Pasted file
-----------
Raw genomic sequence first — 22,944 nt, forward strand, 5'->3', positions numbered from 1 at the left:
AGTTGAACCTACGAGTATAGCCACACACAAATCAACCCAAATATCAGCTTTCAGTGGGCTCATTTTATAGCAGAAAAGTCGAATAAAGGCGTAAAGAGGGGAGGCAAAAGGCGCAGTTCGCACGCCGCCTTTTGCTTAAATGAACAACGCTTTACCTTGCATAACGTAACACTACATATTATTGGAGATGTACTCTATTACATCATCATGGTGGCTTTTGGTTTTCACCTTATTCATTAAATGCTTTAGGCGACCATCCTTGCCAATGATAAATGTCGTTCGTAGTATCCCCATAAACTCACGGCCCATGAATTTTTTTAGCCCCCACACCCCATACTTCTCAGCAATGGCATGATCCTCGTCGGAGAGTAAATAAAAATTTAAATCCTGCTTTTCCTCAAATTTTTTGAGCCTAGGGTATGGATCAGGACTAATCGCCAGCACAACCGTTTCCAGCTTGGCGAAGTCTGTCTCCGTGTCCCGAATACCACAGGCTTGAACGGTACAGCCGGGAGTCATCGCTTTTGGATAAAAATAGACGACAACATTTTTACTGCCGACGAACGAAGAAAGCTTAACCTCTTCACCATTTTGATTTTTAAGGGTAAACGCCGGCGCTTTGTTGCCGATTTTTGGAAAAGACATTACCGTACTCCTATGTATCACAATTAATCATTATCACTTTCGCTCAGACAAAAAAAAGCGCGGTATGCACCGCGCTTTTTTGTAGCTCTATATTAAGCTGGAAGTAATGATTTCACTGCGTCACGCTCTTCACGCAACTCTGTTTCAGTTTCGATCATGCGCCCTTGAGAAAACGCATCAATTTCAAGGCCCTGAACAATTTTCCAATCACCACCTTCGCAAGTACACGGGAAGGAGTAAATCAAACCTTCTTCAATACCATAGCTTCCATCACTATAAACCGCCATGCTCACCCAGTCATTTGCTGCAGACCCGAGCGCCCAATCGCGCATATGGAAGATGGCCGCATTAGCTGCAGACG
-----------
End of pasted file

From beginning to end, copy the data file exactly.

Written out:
Raw genomic sequence first — 22,944 nt, forward strand, 5'->3', positions numbered from 1 at the left:
AGTTGAACCTACGAGTATAGCCACACACAAATCAACCCAAATATCAGCTTTCAGTGGGCTCATTTTATAGCAGAAAAGTCGAATAAAGGCGTAAAGAGGGGAGGCAAAAGGCGCAGTTCGCACGCCGCCTTTTGCTTAAATGAACAACGCTTTACCTTGCATAACGTAACACTACATATTATTGGAGATGTACTCTATTACATCATCATGGTGGCTTTTGGTTTTCACCTTATTCATTAAATGCTTTAGGCGACCATCCTTGCCAATGATAAATGTCGTTCGTAGTATCCCCATAAACTCACGGCCCATGAATTTTTTTAGCCCCCACACCCCATACTTCTCAGCAATGGCATGATCCTCGTCGGAGAGTAAATAAAAATTTAAATCCTGCTTTTCCTCAAATTTTTTGAGCCTAGGGTATGGATCAGGACTAATCGCCAGCACAACCGTTTCCAGCTTGGCGAAGTCTGTCTCCGTGTCCCGAATACCACAGGCTTGAACGGTACAGCCGGGAGTCATCGCTTTTGGATAAAAATAGACGACAACATTTTTACTGCCGACGAACGAAGAAAGCTTAACCTCTTCACCATTTTGATTTTTAAGGGTAAACGCCGGCGCTTTGTTGCCGATTTTTGGAAAAGACATTACCGTACTCCTATGTATCACAATTAATCATTATCACTTTCGCTCAGACAAAAAAAAGCGCGGTATGCACCGCGCTTTTTTGTAGCTCTATATTAAGCTGGAAGTAATGATTTCACTGCGTCACGCTCTTCACGCAACTCTGTTTCAGTTTCGATCATGCGCCCTTGAGAAAACGCATCAATTTCAAGGCCCTGAACAATTTTCCAATCACCACCTTCGCAAGTACACGGGAAGGAGTAAATCAAACCTTCTTCAATACCATAGCTTCCATCACTATAAACCGCCATGCTCACCCAGTCATTTGCTGCAGACCCGAGCGCCCAATCGCGCATATGGAAGATGGCCGCATTAGCTGCAGACG